Stock Trading Jargon For Beginners [45+ Stock Market Terms]

Know that feeling of being in a company of people, and they start using terms you don’t understand? Well, every industry has its jargon, and the stock trading industry is no different. So, you must know some basic stock market terms before starting your trading journey.

But as we said before, we are here to guide you through the stock markets every step of the way, big or small. So, from one trader to another, here are 45 key stock trading terms for beginners. We will be using these stock terms for beginners in the levels to come, so feel free to bookmark this page or print them out so you can always have them on hand!

Without further ado, let’s get started!

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Stock Trading Jargon and Terminology

Let’s take a look at some of the most common and vital stock market terms every trader must know.

Buy

To ‘buy’ something in the stock market means to take a long position or buy shares in a company. 

Sell

To ‘sell’ something in the stock market means to sell your shares in a company. This could refer to stocks you already own, or, alternatively, selling stocks can be done in other forms – one way is to sell stocks you borrow from a brokerage firm, and then when you buy the stocks, you bring them back to your brokerage firm – this is called a short sell position. Another way is to sell shares when trading CFDs. This way, you do not own shares of the company, and you refer to selling as predicting that the stock price will fall.

Bid

The bid is the stock price one is willing to pay for a stock.

Ask

The ask is the stock price for which people are willing to sell their stock.

Bid-Ask Spread

The difference between the bid and the ask price is called the spread. It represents the difference between the price one is willing to buy a stock and the price another is willing to sell the stock. 

Bull Market

A bull market refers to a market on the rise; therefore, stock prices are also expected to rise. A bull market is called as such due to how a bull lifts its horns when fighting.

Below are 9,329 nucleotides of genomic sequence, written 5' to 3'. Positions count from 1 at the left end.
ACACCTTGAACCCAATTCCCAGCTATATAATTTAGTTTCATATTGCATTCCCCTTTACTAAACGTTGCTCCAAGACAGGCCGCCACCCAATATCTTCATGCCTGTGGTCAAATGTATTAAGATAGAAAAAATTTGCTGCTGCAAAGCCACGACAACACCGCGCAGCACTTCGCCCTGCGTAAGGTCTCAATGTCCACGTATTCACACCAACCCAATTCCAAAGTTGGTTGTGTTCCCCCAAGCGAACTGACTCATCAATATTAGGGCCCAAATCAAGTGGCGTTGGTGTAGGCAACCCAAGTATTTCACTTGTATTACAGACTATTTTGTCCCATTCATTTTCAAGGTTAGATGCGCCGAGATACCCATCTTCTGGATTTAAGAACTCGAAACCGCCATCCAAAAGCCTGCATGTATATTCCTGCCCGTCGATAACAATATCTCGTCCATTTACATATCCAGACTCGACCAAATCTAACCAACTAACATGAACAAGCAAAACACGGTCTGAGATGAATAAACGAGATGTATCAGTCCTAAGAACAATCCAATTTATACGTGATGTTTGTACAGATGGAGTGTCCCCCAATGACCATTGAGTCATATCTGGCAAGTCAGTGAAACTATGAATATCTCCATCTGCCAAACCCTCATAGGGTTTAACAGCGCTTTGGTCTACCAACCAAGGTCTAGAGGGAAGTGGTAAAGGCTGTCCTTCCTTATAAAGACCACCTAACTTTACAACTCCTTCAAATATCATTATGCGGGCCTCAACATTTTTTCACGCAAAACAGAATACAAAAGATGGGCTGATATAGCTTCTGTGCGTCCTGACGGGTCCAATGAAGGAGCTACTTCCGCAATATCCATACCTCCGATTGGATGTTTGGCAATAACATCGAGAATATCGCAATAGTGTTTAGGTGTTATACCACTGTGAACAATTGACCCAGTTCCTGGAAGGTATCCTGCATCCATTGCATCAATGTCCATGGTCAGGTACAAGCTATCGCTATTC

Bear Market

A bear market refers to the market where stock indices or stock prices decline for a sustained period. It is the opposite of a bull market. A bear market is called such due to how a bear attacks by swiping its paws downwards.

Market order

A market order is an instruction from a trader to a broker to buy a stock immediately at the current market price.

Day order

A day order in the stock market is an instruction from a trader to the broker to buy or sell a security by the end of the day. The order is canceled if there is no execution by the end of the trading day.

Limit order

A limit order is a type of order to buy or sell a stock for a specified price or better.

Volatility

Volatility refers to the rate at which a particular stock moves up and down. For example, if the stock’s price fluctuates from side to side in a short period, it is considered to be a volatile stock.

Liquidity

Liquidity is how fast the shares of a specific stock can be bought or sold without impacting the price. When there are many buyers and sellers in the market, it means there is high liquidity and vice versa.

Trading Volume

Trading volume refers to the total number of stocks, or shares, traded over a specified period.

Uptrend

An uptrend describes the movement of a stock or any other asset when the overall direction is upward and getting higher. 

Downtrend

A downtrend describes the movement of a particular stock when the overall direction is downward and getting lower.

Going Long

If you go long on a stock, it means you are buying your share in the company and speculating that the price is expected to rise.

Going Short

If you go short on a stock, you are selling your shares in the company with the expectation that the price will fall. A trader taking a short-sell position typically borrows the stocks from the broker, sells them to another market participant, and sends them back to the broker once the transaction is completed.

Day Trading

Day trading refers to buying and selling shares on the same day, meaning day traders close all their positions before the market closes.


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Broker

A broker is a licensed person or an organization that buys and sells stocks via the stock exchange on behalf of its clients in exchange for a fee.

Averaging Down

Averaging down means buying more shares in a stock you already own after its price has declined. By doing so, the trader can lower the price at which the position will be profitable.

Market Capitalisation

Market cap refers to the total value of all of the company’s shares, and it is, therefore, represents its total market value.

Public Float

Public floating stock is the number of shares available for the public on a stock exchange to buy or sell on any given day.